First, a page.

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Myths About Participating in Medical Research Studies You Shouldn’t Believe

When you take a pain reliever, check your blood pressure or get your flu shot, you might not think much about the research behind why we do those actions. However, medical research is key to improving health care. 

Medical research helps find new and better treatments for diseases, improves ways of preventing and diagnosing illnesses and helps reduce risk factors for health conditions.

Medical research has led to advances such as: 

  • Vaccines that have eliminated or nearly eliminated diseases like smallpox, polio and measles.
  • Antibiotics that treat bacterial infections and save lives.
  • Cancer treatments that help people live longer, better lives.
  • Surgeries that are less invasive and have shorter recovery times.
  • New treatments for people with chronic conditions such as diabetes, heart disease and arthritis. 

“Medical research helps us learn more about a disease and how to find it early or possibly prevent it. It tests new treatments, such as drugs, diets and medical devices,” said Po-Heng Tsai, MD, a neurologist with Banner Alzheimer’s Institute.

However, some people hesitate to join research studies because of misconceptions. Dr. Tsai helped dispel some common myths about participating in research studies and clinical trials.

Myth 1: Medical research is only for people who are sick 

“Observational studies enroll healthy volunteers to follow them over time and identify factors that could increase or decrease a person’s risk of getting a disease,” Dr. Tsai said. “And prevention studies, such as those for vaccines, are tested in healthy people to see if the treatment is effective.”

If you are healthy, there are a lot of reasons you might want to participate in medical research. You might be able to join studies that prevent diseases or improve health and well-being. You could also learn more about your health. For example, you might be able to have genetic testing. And you might be able to work with experts in diseases and conditions that you’re worried about developing.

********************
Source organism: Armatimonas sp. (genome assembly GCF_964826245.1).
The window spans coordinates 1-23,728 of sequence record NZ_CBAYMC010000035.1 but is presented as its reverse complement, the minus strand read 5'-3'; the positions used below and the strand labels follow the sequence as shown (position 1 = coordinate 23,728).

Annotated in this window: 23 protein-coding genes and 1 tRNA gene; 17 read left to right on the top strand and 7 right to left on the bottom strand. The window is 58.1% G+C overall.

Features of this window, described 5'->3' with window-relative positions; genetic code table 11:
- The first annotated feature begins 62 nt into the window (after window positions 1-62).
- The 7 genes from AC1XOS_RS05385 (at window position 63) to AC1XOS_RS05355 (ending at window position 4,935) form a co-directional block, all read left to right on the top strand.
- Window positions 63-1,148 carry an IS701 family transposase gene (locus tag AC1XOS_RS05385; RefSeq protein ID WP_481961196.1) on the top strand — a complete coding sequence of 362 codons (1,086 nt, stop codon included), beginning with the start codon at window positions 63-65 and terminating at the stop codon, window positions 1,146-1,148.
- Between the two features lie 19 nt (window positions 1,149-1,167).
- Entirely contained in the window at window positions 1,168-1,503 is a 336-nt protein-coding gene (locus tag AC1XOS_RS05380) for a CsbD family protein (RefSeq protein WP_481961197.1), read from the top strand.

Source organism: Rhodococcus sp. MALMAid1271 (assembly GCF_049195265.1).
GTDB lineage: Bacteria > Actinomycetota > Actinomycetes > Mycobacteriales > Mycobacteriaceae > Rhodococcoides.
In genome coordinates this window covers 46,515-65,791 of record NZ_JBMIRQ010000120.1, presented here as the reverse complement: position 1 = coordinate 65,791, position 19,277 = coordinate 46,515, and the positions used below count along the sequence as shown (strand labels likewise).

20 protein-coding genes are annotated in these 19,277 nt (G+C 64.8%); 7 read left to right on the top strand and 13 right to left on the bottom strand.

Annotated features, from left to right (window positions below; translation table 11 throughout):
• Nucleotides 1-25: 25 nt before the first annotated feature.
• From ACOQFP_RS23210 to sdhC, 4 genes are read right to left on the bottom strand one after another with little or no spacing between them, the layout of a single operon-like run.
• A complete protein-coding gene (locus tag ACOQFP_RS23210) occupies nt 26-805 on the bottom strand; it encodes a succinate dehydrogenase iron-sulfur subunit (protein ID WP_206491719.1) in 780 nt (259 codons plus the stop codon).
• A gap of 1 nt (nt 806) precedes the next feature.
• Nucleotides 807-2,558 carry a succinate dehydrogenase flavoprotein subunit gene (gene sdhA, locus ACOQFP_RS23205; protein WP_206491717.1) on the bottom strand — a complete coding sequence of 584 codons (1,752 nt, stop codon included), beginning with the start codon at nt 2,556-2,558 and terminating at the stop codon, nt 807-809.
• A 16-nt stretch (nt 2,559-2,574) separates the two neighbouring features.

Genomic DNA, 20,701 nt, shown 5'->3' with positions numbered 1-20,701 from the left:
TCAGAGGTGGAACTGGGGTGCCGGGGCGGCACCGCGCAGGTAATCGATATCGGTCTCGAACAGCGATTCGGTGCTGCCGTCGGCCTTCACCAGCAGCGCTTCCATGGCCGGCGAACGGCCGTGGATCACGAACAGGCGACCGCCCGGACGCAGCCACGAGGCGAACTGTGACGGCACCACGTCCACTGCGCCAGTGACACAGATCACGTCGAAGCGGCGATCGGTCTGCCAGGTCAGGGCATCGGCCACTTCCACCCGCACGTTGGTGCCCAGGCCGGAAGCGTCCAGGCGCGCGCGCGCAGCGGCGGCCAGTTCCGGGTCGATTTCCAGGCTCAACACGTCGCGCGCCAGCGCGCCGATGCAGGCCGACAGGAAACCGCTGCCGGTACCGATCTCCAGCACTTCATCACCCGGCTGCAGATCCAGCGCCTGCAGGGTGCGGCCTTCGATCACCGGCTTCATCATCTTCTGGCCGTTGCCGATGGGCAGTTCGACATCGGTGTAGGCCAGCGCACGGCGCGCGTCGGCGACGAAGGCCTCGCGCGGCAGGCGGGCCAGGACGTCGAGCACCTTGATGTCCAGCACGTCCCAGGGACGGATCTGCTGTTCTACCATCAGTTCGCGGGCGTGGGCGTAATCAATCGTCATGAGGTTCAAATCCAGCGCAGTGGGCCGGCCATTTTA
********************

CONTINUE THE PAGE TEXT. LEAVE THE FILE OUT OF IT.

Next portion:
You can also help improve health for your community, the world and future generations. Research on healthy people can help experts create new medications and treatments. For example, genetic testing can help identify genes linked with certain diseases so researchers can develop targeted drugs.

Myth 2: Medical research is risky 

“All medical research studies have potential benefits and risks. Some potential risks include side effects from the treatment, discomfort from study procedures such as blood draws or getting a treatment that doesn’t work,” Dr. Tsai said.

However, there are lots of different ways to participate in research studies, and there are always safety practices in place.

For many studies, you simply fill out surveys, provide a blood sample or have an imaging scan. For more invasive studies, you’ll get information about the risks and benefits. Researchers will explain the study to you and answer any questions you have. 

“All participants’ safety and well-being are closely monitored. In fact, Congress has passed laws to protect people who participate in research. Participants only receive investigational treatments after it has undergone extensive lab testing,” said Dr. Tsai.

If you participate in studies, researchers will monitor you closely for any side effects or complications. For studies that are considered high risk, an independent data safety monitoring board may review data regularly and make recommendations.

You can withdraw from any study whenever you like. “Participation in medical research is completely voluntary. You are always in full control of your participation and can withdraw at any time if you decide you no longer wish to participate,” Dr. Tsai said.

Myth 3: Only doctors can join 

You can join medical research studies no matter what field or job you work in. People of all ages, backgrounds and health conditions can participate. 

Not everyone is eligible to participate in every medical research study. Some studies are looking for people of a certain age, health status or medical history. However, studies limited to certain occupations are rare.